The week of Nov. 12-18 I went out with the group of missionaries working with AMOR Projects, another Adventist program.  We went to the town of Masisea, about 3 ½ hours by boat from Pucallpa, where we did a clinic.  The team consisted of a national doctor (Dr. Matthews), and numerous people from the U.S. (some student missionaries, some just passing through)  More will be explained further down. This picture shows me, Diana, and Hermano German.  Diana is a nurse from the U.S. spending only this week with us before heading off to see the tourist sites.  She and her friend Melanie were only in Peru for a few weeks and they chose to spend a week of their vacation with us :)  Hermano German was a missionary that was helping us by holding evening meetings.




This is Melanie and Jenny.  Melanie was the other girl only here for the week.  Jenny, on the other hand, is the main director of AMOR Projects.  She and Dr. Matthews work together as the program directors.  She is very sweet and fun, and has a wealth of knowledge in the area of tropical medicine.



And this is my tower :) I climbed it three times in the course of the week.  I climbed it the first time at night, which was incredible.  The land is flat, so going to the top of this tower was the closest I could come to climbing a mountain.  I only went up because Jenny asked if I would go up and see if there was cell coverage from the top.  She didn’t think I would take her up on it, but she hadn’t gotten to know me too well yet :) Her question to me was “If I gave you my cell phone would you climb the tower and see if there is coverage?”  My immediate response was “of course!”  Which surprised her. “Really!?  Are you sure?  You will really climb that thing?!”  “Sure!”  I only needed one excuse :)  And the stars were spectacular from up there :)  Then I climbed it again on Friday evening right before sundown with another girl by the name of Melissa.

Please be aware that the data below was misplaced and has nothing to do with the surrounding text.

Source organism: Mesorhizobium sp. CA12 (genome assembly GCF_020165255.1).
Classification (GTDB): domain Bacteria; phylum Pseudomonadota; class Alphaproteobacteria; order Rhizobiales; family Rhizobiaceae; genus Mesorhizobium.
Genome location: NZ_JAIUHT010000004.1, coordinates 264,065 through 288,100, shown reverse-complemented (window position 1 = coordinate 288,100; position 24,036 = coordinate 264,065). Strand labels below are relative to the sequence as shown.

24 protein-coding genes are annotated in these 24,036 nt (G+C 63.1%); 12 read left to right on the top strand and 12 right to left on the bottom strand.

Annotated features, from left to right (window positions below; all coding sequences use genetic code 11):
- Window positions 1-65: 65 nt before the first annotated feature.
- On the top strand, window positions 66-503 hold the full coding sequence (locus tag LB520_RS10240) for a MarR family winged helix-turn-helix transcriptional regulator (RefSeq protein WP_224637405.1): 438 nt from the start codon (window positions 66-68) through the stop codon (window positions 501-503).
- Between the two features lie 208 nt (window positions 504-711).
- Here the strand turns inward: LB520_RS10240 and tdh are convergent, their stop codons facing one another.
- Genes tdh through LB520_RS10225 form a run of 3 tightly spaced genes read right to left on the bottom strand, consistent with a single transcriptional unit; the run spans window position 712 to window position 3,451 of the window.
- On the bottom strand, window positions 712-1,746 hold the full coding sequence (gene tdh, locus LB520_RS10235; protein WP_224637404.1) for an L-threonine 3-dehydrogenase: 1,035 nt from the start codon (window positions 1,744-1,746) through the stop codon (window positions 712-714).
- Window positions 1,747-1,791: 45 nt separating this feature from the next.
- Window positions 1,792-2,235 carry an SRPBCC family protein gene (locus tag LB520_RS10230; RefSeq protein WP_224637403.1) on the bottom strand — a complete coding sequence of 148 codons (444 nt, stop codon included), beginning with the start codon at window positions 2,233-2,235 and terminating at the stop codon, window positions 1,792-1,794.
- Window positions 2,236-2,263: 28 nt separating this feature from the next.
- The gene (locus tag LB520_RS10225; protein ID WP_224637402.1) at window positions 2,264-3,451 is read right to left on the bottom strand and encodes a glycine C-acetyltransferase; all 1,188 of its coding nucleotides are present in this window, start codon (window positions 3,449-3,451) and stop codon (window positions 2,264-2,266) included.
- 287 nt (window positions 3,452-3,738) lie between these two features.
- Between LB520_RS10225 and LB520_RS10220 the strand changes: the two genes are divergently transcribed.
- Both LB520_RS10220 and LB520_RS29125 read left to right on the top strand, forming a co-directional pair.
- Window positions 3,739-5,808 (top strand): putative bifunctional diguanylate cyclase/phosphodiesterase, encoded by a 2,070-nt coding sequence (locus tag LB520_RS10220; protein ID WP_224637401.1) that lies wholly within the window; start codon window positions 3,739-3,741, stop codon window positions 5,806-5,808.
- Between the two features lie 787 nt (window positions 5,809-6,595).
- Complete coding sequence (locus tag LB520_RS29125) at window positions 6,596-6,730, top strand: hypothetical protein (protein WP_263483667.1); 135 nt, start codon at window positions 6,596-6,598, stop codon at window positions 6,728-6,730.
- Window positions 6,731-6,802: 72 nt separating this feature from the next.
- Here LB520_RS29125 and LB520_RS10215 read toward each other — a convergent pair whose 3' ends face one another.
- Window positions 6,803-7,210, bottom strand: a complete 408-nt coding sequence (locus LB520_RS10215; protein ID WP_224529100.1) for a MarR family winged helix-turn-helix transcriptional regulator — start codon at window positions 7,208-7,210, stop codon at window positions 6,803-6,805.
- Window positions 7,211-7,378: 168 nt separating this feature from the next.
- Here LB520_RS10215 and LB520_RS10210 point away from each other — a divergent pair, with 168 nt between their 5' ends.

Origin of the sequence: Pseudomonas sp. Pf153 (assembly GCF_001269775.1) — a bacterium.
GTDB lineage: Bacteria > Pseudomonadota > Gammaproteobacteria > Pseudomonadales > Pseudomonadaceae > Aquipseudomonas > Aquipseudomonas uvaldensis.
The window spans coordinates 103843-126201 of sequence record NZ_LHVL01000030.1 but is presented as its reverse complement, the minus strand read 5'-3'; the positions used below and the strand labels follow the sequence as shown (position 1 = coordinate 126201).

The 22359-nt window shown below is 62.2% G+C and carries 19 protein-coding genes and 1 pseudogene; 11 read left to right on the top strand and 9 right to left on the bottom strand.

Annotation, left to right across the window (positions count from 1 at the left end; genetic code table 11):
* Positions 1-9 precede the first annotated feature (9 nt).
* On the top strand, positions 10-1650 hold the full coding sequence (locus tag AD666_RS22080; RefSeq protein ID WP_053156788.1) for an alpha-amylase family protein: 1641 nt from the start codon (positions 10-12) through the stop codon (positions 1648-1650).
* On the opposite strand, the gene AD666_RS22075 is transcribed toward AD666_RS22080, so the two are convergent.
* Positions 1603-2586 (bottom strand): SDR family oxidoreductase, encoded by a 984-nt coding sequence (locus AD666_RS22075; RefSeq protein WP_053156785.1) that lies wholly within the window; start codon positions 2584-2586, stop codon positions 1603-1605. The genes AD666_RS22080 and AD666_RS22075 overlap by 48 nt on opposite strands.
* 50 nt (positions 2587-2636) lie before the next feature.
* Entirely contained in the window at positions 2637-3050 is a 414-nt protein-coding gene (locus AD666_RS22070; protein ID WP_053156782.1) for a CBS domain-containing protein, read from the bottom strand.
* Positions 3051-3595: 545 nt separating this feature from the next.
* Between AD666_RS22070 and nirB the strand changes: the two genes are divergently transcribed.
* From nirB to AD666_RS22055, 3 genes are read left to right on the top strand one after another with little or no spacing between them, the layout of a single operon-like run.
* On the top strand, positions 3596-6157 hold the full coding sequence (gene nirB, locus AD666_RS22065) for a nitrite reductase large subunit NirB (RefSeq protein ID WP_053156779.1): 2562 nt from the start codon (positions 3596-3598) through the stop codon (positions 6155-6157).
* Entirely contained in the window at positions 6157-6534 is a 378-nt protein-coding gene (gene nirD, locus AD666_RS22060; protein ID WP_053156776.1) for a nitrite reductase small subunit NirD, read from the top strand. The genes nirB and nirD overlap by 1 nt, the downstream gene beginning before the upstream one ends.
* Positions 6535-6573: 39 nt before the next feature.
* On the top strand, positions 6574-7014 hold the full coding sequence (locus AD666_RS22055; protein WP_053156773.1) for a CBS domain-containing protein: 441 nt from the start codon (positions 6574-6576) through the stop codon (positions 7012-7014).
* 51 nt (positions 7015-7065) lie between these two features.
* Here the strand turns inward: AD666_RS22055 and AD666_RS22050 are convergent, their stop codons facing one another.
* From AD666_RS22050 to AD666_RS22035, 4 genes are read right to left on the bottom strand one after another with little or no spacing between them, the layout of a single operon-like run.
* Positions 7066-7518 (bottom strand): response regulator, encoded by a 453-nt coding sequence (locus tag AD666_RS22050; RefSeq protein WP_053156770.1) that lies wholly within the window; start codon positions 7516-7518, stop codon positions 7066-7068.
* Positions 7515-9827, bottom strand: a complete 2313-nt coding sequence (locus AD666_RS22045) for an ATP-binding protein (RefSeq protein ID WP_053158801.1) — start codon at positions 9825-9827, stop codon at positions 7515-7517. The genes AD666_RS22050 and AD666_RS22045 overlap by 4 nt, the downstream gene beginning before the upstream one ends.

Then I climbed it again Sabbath morning so I could have my devotions up with the birds.  Also I wanted to count the ladder rungs to get an idea of how tall it was.  There were 126 ladder rungs with about 18 inches between each one.  Making a total of 190 feet to the top.  What a thriller :) 




Sabbath morning was really foggy s o the view couldn’t be seen, but it really was quite pretty from up there.  The tower itself had a lot of bird poo covering it, but that wasn’t hard to ignore.  Though it did stink :)  It was such fun to be able to do something here that is illegal in the U.S.  My brother was quite jealous of me! :)